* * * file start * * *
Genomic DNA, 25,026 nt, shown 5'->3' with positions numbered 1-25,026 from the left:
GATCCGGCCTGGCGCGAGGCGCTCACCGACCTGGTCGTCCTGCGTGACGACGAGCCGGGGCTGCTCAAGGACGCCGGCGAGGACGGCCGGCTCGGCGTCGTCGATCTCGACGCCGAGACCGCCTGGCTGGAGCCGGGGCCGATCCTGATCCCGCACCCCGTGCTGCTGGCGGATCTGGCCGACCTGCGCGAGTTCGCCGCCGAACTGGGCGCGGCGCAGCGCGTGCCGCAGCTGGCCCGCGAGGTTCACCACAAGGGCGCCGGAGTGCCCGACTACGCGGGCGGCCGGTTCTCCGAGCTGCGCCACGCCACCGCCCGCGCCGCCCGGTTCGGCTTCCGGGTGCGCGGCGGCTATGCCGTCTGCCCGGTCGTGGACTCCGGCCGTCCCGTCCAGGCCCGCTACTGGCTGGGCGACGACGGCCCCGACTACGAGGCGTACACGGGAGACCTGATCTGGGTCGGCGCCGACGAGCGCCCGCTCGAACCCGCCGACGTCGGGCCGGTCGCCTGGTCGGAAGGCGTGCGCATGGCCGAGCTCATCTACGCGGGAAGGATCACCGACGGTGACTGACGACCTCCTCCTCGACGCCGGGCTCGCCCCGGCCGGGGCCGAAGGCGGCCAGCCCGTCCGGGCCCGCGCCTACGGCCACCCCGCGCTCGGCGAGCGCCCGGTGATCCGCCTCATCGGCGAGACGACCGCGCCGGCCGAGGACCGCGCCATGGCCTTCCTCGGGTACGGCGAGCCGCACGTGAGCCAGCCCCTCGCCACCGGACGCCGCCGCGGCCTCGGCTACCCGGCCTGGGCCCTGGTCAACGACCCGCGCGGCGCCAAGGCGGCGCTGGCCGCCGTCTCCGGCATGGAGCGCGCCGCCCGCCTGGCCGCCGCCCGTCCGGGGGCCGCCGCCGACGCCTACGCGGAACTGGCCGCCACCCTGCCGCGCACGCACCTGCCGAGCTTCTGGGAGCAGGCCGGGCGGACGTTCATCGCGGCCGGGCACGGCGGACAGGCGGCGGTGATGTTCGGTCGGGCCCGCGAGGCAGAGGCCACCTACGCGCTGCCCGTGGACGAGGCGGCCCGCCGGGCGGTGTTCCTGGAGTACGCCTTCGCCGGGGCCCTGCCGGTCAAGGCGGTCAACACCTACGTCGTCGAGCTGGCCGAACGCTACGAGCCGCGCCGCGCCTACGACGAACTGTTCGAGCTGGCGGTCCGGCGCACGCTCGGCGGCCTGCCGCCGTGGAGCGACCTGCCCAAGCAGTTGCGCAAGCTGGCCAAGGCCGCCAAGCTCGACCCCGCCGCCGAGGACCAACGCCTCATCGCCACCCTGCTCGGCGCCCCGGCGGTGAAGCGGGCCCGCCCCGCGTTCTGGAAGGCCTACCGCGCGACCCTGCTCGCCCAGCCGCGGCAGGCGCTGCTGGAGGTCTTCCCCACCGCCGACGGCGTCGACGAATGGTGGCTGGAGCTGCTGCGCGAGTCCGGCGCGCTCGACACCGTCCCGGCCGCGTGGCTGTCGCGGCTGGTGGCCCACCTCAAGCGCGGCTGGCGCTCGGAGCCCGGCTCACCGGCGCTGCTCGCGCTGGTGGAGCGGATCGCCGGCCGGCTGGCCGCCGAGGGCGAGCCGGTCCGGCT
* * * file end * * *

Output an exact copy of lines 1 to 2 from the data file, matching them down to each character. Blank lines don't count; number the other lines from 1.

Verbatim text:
Genomic DNA, 25,026 nt, shown 5'->3' with positions numbered 1-25,026 from the left:
GATCCGGCCTGGCGCGAGGCGCTCACCGACCTGGTCGTCCTGCGTGACGACGAGCCGGGGCTGCTCAAGGACGCCGGCGAGGACGGCCGGCTCGGCGTCGTCGATCTCGACGCCGAGACCGCCTGGCTGGAGCCGGGGCCGATCCTGATCCCGCACCCCGTGCTGCTGGCGGATCTGGCCGACCTGCGCGAGTTCGCCGCCGAACTGGGCGCGGCGCAGCGCGTGCCGCAGCTGGCCCGCGAGGTTCACCACAAGGGCGCCGGAGTGCCCGACTACGCGGGCGGCCGGTTCTCCGAGCTGCGCCACGCCACCGCCCGCGCCGCCCGGTTCGGCTTCCGGGTGCGCGGCGGCTATGCCGTCTGCCCGGTCGTGGACTCCGGCCGTCCCGTCCAGGCCCGCTACTGGCTGGGCGACGACGGCCCCGACTACGAGGCGTACACGGGAGACCTGATCTGGGTCGGCGCCGACGAGCGCCCGCTCGAACCCGCCGACGTCGGGCCGGTCGCCTGGTCGGAAGGCGTGCGCATGGCCGAGCTCATCTACGCGGGAAGGATCACCGACGGTGACTGACGACCTCCTCCTCGACGCCGGGCTCGCCCCGGCCGGGGCCGAAGGCGGCCAGCCCGTCCGGGCCCGCGCCTACGGCCACCCCGCGCTCGGCGAGCGCCCGGTGATCCGCCTCATCGGCGAGACGACCGCGCCGGCCGAGGACCGCGCCATGGCCTTCCTCGGGTACGGCGAGCCGCACGTGAGCCAGCCCCTCGCCACCGGACGCCGCCGCGGCCTCGGCTACCCGGCCTGGGCCCTGGTCAACGACCCGCGCGGCGCCAAGGCGGCGCTGGCCGCCGTCTCCGGCATGGAGCGCGCCGCCCGCCTGGCCGCCGCCCGTCCGGGGGCCGCCGCCGACGCCTACGCGGAACTGGCCGCCACCCTGCCGCGCACGCACCTGCCGAGCTTCTGGGAGCAGGCCGGGCGGACGTTCATCGCGGCCGGGCACGGCGGACAGGCGGCGGTGATGTTCGGTCGGGCCCGCGAGGCAGAGGCCACCTACGCGCTGCCCGTGGACGAGGCGGCCCGCCGGGCGGTGTTCCTGGAGTACGCCTTCGCCGGGGCCCTGCCGGTCAAGGCGGTCAACACCTACGTCGTCGAGCTGGCCGAACGCTACGAGCCGCGCCGCGCCTACGACGAACTGTTCGAGCTGGCGGTCCGGCGCACGCTCGGCGGCCTGCCGCCGTGGAGCGACCTGCCCAAGCAGTTGCGCAAGCTGGCCAAGGCCGCCAAGCTCGACCCCGCCGCCGAGGACCAACGCCTCATCGCCACCCTGCTCGGCGCCCCGGCGGTGAAGCGGGCCCGCCCCGCGTTCTGGAAGGCCTACCGCGCGACCCTGCTCGCCCAGCCGCGGCAGGCGCTGCTGGAGGTCTTCCCCACCGCCGACGGCGTCGACGAATGGTGGCTGGAGCTGCTGCGCGAGTCCGGCGCGCTCGACACCGTCCCGGCCGCGTGGCTGTCGCGGCTGGTGGCCCACCTCAAGCGCGGCTGGCGCTCGGAGCCCGGCTCACCGGCGCTGCTCGCGCTGGTGGAGCGGATCGCCGGCCGGCTGGCCGCCGAGGGCGAGCCGGTCCGGCT